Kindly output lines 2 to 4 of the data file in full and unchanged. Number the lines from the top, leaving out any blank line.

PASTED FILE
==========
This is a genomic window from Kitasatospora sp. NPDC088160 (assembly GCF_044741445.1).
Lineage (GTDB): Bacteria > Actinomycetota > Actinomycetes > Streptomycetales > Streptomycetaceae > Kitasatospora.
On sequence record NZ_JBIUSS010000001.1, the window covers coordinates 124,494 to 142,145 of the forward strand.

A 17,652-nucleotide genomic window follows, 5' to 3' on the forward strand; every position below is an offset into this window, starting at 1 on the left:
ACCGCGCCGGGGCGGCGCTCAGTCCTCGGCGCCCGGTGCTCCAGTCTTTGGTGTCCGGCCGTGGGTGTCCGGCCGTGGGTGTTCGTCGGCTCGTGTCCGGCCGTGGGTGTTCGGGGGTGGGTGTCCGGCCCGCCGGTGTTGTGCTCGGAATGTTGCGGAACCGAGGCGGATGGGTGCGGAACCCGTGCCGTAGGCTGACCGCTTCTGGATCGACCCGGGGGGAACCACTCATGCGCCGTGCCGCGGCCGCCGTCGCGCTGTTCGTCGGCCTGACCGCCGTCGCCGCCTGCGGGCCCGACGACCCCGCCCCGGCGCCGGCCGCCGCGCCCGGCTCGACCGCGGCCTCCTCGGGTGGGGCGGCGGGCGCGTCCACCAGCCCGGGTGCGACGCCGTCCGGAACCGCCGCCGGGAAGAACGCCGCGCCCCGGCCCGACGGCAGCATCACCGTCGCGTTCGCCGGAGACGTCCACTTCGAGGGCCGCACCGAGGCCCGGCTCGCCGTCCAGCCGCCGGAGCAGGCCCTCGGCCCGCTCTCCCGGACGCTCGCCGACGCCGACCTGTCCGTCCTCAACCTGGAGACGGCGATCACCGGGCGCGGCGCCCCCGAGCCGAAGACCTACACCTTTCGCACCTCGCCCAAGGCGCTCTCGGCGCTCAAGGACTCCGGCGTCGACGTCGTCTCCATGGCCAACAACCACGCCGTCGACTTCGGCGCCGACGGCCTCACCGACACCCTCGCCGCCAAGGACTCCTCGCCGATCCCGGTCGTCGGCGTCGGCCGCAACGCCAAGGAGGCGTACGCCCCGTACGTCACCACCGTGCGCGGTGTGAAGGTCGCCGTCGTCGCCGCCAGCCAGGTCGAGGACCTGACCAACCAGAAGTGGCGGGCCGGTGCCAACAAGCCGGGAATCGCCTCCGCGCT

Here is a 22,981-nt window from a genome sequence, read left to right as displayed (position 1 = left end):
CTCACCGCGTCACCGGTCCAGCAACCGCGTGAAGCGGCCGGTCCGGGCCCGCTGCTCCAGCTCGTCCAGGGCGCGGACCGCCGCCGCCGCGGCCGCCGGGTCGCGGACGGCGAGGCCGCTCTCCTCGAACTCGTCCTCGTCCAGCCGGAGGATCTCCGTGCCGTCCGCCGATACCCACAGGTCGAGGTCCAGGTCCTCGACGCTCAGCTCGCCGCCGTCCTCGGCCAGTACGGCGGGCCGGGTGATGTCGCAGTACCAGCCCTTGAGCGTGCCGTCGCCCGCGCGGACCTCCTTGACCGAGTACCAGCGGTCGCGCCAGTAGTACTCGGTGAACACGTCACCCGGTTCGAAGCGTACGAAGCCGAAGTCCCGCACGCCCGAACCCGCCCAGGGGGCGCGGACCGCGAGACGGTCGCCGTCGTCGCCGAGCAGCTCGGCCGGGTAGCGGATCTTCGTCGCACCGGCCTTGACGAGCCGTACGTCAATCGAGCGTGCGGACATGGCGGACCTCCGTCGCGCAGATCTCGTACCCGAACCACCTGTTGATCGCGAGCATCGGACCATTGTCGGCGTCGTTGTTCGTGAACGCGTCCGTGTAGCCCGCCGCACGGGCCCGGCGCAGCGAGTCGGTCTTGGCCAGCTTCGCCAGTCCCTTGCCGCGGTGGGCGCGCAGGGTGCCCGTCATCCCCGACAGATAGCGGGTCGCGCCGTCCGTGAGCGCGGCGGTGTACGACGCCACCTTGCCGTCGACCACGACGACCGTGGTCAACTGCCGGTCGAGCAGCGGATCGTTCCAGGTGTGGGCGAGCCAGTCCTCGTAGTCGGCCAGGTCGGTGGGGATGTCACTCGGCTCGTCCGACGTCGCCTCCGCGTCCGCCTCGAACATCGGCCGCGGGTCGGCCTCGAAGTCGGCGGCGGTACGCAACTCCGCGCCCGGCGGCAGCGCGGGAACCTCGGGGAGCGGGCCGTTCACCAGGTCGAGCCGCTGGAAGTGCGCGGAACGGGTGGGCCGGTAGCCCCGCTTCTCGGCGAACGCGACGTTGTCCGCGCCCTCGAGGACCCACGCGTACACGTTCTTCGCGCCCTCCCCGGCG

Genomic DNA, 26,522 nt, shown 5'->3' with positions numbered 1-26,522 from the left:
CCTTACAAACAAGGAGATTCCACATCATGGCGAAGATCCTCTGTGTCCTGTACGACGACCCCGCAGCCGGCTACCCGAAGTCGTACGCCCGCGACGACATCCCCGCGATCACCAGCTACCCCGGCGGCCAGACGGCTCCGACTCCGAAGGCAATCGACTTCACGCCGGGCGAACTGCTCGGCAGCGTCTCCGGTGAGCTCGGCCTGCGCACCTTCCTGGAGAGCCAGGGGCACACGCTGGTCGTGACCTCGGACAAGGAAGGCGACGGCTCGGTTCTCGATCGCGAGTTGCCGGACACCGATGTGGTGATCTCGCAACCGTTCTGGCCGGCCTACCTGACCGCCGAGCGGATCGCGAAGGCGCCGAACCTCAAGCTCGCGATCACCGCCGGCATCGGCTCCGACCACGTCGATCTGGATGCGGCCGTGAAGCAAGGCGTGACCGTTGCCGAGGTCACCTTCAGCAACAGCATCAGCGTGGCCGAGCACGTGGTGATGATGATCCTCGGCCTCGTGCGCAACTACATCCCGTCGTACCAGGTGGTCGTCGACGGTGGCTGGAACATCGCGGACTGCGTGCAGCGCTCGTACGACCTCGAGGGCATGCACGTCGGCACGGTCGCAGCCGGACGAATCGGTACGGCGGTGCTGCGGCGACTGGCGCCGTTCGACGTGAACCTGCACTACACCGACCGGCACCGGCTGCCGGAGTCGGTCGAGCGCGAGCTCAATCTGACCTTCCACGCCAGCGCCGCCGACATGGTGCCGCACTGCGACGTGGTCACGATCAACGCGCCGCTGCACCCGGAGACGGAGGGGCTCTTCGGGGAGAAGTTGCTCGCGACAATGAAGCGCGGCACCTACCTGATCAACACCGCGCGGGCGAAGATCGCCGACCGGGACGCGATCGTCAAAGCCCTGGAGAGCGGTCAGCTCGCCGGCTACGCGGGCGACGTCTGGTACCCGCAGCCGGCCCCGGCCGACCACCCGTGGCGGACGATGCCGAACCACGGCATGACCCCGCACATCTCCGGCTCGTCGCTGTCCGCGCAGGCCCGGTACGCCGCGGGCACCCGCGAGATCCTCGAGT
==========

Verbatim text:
Lineage (GTDB): Bacteria > Actinomycetota > Actinomycetes > Streptomycetales > Streptomycetaceae > Kitasatospora.
On sequence record NZ_JBIUSS010000001.1, the window covers coordinates 124,494 to 142,145 of the forward strand.

A 17,652-nucleotide genomic window follows, 5' to 3' on the forward strand; every position below is an offset into this window, starting at 1 on the left: